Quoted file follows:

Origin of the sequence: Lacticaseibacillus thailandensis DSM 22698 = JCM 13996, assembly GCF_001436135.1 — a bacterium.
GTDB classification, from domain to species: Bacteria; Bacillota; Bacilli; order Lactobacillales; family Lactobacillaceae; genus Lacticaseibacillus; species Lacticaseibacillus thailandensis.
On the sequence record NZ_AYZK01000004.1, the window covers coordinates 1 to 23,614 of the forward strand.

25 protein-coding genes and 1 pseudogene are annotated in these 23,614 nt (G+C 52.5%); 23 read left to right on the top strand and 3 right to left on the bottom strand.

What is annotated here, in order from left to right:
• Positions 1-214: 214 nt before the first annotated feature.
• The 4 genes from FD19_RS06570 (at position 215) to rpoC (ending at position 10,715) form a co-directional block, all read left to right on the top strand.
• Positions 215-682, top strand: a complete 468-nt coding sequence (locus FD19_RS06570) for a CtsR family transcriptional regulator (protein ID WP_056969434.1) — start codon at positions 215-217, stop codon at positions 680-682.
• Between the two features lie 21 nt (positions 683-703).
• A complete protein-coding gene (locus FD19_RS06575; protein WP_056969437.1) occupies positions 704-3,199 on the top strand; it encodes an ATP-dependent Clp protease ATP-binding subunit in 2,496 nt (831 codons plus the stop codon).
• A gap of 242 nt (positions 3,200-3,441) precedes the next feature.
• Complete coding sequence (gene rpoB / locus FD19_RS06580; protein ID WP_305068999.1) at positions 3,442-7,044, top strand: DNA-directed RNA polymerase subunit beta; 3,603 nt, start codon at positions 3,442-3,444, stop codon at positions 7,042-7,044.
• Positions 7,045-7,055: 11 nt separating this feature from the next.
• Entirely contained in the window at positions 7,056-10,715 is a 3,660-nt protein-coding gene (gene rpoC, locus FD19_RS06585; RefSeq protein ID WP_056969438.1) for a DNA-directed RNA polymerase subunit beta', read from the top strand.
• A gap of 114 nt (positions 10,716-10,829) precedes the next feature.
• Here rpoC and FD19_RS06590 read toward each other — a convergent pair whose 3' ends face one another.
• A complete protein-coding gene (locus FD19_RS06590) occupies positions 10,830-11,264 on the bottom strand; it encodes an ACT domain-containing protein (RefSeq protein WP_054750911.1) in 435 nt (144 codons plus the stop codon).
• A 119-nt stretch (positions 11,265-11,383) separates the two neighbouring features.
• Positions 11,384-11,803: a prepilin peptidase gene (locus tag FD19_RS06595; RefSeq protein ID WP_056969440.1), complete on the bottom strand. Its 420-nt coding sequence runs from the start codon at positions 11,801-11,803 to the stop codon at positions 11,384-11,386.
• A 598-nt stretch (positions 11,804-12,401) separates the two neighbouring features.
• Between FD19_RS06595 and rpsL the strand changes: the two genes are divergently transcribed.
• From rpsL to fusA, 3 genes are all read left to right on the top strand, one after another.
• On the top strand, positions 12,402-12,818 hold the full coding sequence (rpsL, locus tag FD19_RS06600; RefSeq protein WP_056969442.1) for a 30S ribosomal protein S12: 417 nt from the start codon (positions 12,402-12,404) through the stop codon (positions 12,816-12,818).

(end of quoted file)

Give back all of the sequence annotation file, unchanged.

Origin of the sequence: Lacticaseibacillus thailandensis DSM 22698 = JCM 13996, assembly GCF_001436135.1 — a bacterium.
GTDB classification, from domain to species: Bacteria; Bacillota; Bacilli; order Lactobacillales; family Lactobacillaceae; genus Lacticaseibacillus; species Lacticaseibacillus thailandensis.
On the sequence record NZ_AYZK01000004.1, the window covers coordinates 1 to 23,614 of the forward strand.

25 protein-coding genes and 1 pseudogene are annotated in these 23,614 nt (G+C 52.5%); 23 read left to right on the top strand and 3 right to left on the bottom strand.

What is annotated here, in order from left to right:
• Positions 1-214: 214 nt before the first annotated feature.
• The 4 genes from FD19_RS06570 (at position 215) to rpoC (ending at position 10,715) form a co-directional block, all read left to right on the top strand.
• Positions 215-682, top strand: a complete 468-nt coding sequence (locus FD19_RS06570) for a CtsR family transcriptional regulator (protein ID WP_056969434.1) — start codon at positions 215-217, stop codon at positions 680-682.
• Between the two features lie 21 nt (positions 683-703).
• A complete protein-coding gene (locus FD19_RS06575; protein WP_056969437.1) occupies positions 704-3,199 on the top strand; it encodes an ATP-dependent Clp protease ATP-binding subunit in 2,496 nt (831 codons plus the stop codon).
• A gap of 242 nt (positions 3,200-3,441) precedes the next feature.
• Complete coding sequence (gene rpoB / locus FD19_RS06580; protein ID WP_305068999.1) at positions 3,442-7,044, top strand: DNA-directed RNA polymerase subunit beta; 3,603 nt, start codon at positions 3,442-3,444, stop codon at positions 7,042-7,044.
• Positions 7,045-7,055: 11 nt separating this feature from the next.
• Entirely contained in the window at positions 7,056-10,715 is a 3,660-nt protein-coding gene (gene rpoC, locus FD19_RS06585; RefSeq protein ID WP_056969438.1) for a DNA-directed RNA polymerase subunit beta', read from the top strand.
• A gap of 114 nt (positions 10,716-10,829) precedes the next feature.
• Here rpoC and FD19_RS06590 read toward each other — a convergent pair whose 3' ends face one another.
• A complete protein-coding gene (locus FD19_RS06590) occupies positions 10,830-11,264 on the bottom strand; it encodes an ACT domain-containing protein (RefSeq protein WP_054750911.1) in 435 nt (144 codons plus the stop codon).
• A 119-nt stretch (positions 11,265-11,383) separates the two neighbouring features.
• Positions 11,384-11,803: a prepilin peptidase gene (locus tag FD19_RS06595; RefSeq protein ID WP_056969440.1), complete on the bottom strand. Its 420-nt coding sequence runs from the start codon at positions 11,801-11,803 to the stop codon at positions 11,384-11,386.
• A 598-nt stretch (positions 11,804-12,401) separates the two neighbouring features.
• Between FD19_RS06595 and rpsL the strand changes: the two genes are divergently transcribed.
• From rpsL to fusA, 3 genes are all read left to right on the top strand, one after another.
• On the top strand, positions 12,402-12,818 hold the full coding sequence (rpsL, locus tag FD19_RS06600; RefSeq protein WP_056969442.1) for a 30S ribosomal protein S12: 417 nt from the start codon (positions 12,402-12,404) through the stop codon (positions 12,816-12,818).